I know we all like to hate Apple but... really? They're fighting against Flash! Yes, they support DRM, but they also pushed for $1 song downloads. I'm not saying their great, but they can't be the number 1 danger.

    I think the idea of the Comcast/NBC merger is far more dangerous. That would be one company with control from content creation all the way to distribution. They could block your access to Fox.com streaming. They could prevent Time Warner customers from viewing NBC shows on Hulu or NBC.com. They would have their own news media outlets to spin the stories about how that blocking is good for customers.

  • Paranoid much, or is this anti-fanboyism of a higher caliber? Apple couldn't control the 'net any more than Microsoft or any other large could, which is to say ... they really can't. Sure, there can be bandwidth shaping terms and conditions thrown around, there can be prioritization of packets, and all the other things that have been happening on various network segments since the "good old days." I guess it's just more fun to demonize large corporations for taking part in doing business with whatever t
  • Absolute power corrupts absolutely.
    I think he wants to control as much as he can before he leaves.

    The problem is: people will let him...

  • They're funded by Verizon and convince people to support them because they favor "less taxes" and "smaller government", but they mainly want to get rid of net neutrality.

  • by SteeldrivingJon (842919) on Monday November 15, 2010 @02:02PM (#34232912) Homepage Journal

    "As I discuss in the book, Steve Jobs has the charisma, vision and instincts of every great information emperor."

    Every great information emperor?

    Just how many have there been? Remember the great global Hollerith card empire of the 30s? Or the Napoleonic empire based on the data-storage capacity of jaquard looms.

    This is vapid business book bullshit. What a twat.

  • Incorrect.... (Score:5, Insightful)

    by Lumpy (12016) on Monday November 15, 2010 @02:02PM (#34232918) Homepage

    Congress is the #1 danger to internet freedom. AS long as people keep voting in these undereducated old fogeys that are only there to help their personal interests, Freedom in general will continue to erode.

    • Re: (Score:3, Insightful)

      by Sprouticus (1503545)

      Congress is the #1 danger to freedom.

      Fixed that for you.

      • Re: (Score:3, Insightful)

        by c++0xFF (1758032)

        Congress is the #1 danger to freedom.

        Fixed that for you.

        Your edit is generally correct. Fortunately, we have two other branches of government to keep them in check.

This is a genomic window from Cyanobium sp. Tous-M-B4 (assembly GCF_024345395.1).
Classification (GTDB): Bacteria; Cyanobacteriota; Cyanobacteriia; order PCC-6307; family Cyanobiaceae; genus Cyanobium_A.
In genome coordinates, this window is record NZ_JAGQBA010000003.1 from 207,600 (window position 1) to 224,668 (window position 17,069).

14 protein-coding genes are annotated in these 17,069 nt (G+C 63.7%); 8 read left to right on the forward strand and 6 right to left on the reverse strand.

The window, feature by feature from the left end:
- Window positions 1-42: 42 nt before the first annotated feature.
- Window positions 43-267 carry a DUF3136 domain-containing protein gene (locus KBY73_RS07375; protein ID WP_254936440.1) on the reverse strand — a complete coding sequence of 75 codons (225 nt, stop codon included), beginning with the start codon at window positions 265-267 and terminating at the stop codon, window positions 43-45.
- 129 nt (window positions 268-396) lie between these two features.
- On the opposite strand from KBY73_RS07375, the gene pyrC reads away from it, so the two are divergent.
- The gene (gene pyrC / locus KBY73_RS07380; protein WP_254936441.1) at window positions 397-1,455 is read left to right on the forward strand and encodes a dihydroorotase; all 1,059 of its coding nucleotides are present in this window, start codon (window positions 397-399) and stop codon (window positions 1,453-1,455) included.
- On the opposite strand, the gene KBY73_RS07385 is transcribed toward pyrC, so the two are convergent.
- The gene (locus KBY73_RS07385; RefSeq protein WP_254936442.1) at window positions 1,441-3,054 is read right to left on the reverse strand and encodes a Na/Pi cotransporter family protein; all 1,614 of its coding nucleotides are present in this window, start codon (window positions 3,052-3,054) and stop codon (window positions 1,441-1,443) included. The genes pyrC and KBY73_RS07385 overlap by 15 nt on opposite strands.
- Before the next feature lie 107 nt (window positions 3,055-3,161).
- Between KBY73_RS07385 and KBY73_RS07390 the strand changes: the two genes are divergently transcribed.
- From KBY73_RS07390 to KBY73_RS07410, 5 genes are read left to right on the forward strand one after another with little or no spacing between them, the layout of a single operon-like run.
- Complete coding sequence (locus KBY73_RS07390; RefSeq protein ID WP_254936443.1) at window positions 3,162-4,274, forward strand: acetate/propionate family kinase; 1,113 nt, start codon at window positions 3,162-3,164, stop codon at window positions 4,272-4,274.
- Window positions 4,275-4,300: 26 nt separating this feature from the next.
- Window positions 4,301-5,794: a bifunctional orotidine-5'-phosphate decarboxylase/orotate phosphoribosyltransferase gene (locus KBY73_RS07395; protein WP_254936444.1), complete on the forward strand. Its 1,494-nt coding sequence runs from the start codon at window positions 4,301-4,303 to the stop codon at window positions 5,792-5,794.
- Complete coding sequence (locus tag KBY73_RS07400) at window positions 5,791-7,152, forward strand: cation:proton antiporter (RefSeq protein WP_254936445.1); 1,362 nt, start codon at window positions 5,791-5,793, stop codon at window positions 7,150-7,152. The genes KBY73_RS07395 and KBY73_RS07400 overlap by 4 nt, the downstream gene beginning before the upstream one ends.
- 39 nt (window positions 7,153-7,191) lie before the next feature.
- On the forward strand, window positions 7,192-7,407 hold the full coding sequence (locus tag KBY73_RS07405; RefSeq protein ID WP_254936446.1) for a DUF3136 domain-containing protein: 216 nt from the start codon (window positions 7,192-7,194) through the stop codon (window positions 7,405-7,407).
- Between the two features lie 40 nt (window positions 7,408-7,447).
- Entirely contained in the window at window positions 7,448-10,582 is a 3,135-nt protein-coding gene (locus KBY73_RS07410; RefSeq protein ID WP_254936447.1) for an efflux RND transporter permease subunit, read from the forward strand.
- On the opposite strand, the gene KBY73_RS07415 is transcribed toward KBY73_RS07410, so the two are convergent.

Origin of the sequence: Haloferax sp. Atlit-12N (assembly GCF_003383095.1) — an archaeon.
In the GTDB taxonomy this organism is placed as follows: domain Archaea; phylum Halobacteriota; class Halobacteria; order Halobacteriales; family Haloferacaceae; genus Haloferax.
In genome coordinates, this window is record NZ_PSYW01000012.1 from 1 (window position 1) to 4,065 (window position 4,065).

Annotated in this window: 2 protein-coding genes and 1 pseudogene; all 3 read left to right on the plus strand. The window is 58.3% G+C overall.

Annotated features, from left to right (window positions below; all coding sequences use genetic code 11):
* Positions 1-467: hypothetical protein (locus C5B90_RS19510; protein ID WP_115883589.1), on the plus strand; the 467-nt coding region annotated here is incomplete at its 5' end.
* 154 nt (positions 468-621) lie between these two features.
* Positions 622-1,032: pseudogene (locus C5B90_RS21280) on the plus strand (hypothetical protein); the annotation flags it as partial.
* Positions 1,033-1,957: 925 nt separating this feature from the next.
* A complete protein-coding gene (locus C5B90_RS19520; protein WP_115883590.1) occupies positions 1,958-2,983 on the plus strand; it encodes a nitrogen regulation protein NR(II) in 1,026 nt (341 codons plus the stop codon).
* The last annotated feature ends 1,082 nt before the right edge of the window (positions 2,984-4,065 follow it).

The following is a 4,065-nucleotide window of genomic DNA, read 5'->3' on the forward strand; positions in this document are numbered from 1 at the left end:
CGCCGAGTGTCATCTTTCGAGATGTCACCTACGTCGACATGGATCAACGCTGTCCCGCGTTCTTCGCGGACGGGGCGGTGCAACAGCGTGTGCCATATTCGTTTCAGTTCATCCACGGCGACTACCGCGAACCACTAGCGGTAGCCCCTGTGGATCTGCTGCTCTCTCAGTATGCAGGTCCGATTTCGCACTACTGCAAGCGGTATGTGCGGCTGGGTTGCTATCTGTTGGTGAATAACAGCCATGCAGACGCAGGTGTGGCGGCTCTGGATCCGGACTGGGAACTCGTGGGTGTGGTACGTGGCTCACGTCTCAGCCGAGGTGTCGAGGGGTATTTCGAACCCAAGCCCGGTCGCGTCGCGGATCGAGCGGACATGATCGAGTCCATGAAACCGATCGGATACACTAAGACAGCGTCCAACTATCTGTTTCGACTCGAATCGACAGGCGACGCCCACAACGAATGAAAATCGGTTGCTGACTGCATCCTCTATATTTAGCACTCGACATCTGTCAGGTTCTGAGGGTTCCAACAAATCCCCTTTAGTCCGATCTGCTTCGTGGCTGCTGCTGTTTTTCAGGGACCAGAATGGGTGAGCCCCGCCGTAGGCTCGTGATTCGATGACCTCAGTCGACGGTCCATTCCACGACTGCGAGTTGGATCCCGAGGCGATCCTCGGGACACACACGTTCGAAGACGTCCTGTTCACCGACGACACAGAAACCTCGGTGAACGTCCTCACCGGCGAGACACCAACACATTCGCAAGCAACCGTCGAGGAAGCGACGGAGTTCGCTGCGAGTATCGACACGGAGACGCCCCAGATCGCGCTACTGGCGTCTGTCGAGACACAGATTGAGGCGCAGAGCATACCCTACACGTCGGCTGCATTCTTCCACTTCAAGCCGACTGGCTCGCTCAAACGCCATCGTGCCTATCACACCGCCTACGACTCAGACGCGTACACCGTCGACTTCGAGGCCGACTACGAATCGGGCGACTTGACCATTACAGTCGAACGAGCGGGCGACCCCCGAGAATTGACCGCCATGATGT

That's the theory, anyway. Political parties have blurred the lines between branches a bit.

  • He might be right. (Score:5, Insightful)

    by theghost (156240) on Monday November 15, 2010 @02:11PM (#34233050)

    Apple is more dangerous because the other villains are obvious. Apple makes people want to lock themselves into nice cozy cells. Sure the window is small, but what you can see through the bars is pretty and the chairs are comfy.

    Blah blah blah overused quote about safety, security, liberty, yada yada.

  • by bzipitidoo (647217) <bzipitidoo@yahoo.com> on Monday November 15, 2010 @02:15PM (#34233140) Journal

    AT&T and Google were mentioned, but not MS. Hmm.

    It surely isn't because Microsoft is good, not with such things to remember them by as OOXML, which was merely one of the more recent of many attempts at lock in, forced upgrades through contrived changes with their proprietary file formats, and perhaps most of all, the "Microsoft tax". Has Microsoft become that feeble? Strip away Windows and MS Office, and more than half the company is gone. One doesn't hear about the Xbox, and their music players, e-book readers, phones, and other software offerings being that significant.

  • by thanasakis (225405) on Monday November 15, 2010 @02:29PM (#34233398)

    In the best /. tradition, I won't even bother to RTFA.

    Since the loss of Sun Microsystems, which in retrospect seems to have been one the most open companies ever and with open source contributions surpassing those of almost any other organization's in the world, I have grown extremely suspicious of people dictating to me that this or that is evil, all in the name of "freedom". All those guys that had been bashing Sun must be really happy now that Oracle has taken over.

    I can think of several companies that by /. standards can easily rival the "evilness" of Apple, but almost magically they seldom get mentioned as threats to net freedom. Until I see everyone else get their fair share of bashing and flames, I'll assume articles (and comments) of this class as astroturfing.